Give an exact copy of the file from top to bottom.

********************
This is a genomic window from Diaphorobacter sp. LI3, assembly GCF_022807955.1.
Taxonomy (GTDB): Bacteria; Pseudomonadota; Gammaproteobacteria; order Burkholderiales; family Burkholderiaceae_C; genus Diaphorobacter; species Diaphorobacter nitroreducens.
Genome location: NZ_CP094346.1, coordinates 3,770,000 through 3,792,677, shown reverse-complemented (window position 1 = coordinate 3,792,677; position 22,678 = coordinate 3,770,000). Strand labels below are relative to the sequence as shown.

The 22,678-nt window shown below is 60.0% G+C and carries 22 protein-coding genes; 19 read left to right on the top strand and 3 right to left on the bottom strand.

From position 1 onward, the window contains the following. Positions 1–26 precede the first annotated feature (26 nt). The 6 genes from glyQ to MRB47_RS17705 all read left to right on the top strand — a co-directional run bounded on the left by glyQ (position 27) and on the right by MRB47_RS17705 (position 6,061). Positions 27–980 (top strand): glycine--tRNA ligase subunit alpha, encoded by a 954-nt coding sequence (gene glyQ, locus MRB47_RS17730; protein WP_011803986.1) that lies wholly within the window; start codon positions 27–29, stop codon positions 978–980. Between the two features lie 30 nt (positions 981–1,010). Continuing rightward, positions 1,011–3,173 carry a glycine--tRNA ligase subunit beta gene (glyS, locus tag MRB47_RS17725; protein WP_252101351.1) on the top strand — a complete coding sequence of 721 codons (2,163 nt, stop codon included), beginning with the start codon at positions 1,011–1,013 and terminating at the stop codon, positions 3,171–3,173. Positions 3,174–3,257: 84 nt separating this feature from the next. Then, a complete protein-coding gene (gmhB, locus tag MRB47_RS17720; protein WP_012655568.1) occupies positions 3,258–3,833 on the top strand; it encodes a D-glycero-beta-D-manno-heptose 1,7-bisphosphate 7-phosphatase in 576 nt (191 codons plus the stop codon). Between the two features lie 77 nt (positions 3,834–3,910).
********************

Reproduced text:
This is a genomic window from Diaphorobacter sp. LI3, assembly GCF_022807955.1.
Taxonomy (GTDB): Bacteria; Pseudomonadota; Gammaproteobacteria; order Burkholderiales; family Burkholderiaceae_C; genus Diaphorobacter; species Diaphorobacter nitroreducens.
Genome location: NZ_CP094346.1, coordinates 3,770,000 through 3,792,677, shown reverse-complemented (window position 1 = coordinate 3,792,677; position 22,678 = coordinate 3,770,000). Strand labels below are relative to the sequence as shown.

The 22,678-nt window shown below is 60.0% G+C and carries 22 protein-coding genes; 19 read left to right on the top strand and 3 right to left on the bottom strand.

From position 1 onward, the window contains the following. Positions 1–26 precede the first annotated feature (26 nt). The 6 genes from glyQ to MRB47_RS17705 all read left to right on the top strand — a co-directional run bounded on the left by glyQ (position 27) and on the right by MRB47_RS17705 (position 6,061). Positions 27–980 (top strand): glycine--tRNA ligase subunit alpha, encoded by a 954-nt coding sequence (gene glyQ, locus MRB47_RS17730; protein WP_011803986.1) that lies wholly within the window; start codon positions 27–29, stop codon positions 978–980. Between the two features lie 30 nt (positions 981–1,010). Continuing rightward, positions 1,011–3,173 carry a glycine--tRNA ligase subunit beta gene (glyS, locus tag MRB47_RS17725; protein WP_252101351.1) on the top strand — a complete coding sequence of 721 codons (2,163 nt, stop codon included), beginning with the start codon at positions 1,011–1,013 and terminating at the stop codon, positions 3,171–3,173. Positions 3,174–3,257: 84 nt separating this feature from the next. Then, a complete protein-coding gene (gmhB, locus tag MRB47_RS17720; protein WP_012655568.1) occupies positions 3,258–3,833 on the top strand; it encodes a D-glycero-beta-D-manno-heptose 1,7-bisphosphate 7-phosphatase in 576 nt (191 codons plus the stop codon). Between the two features lie 77 nt (positions 3,834–3,910).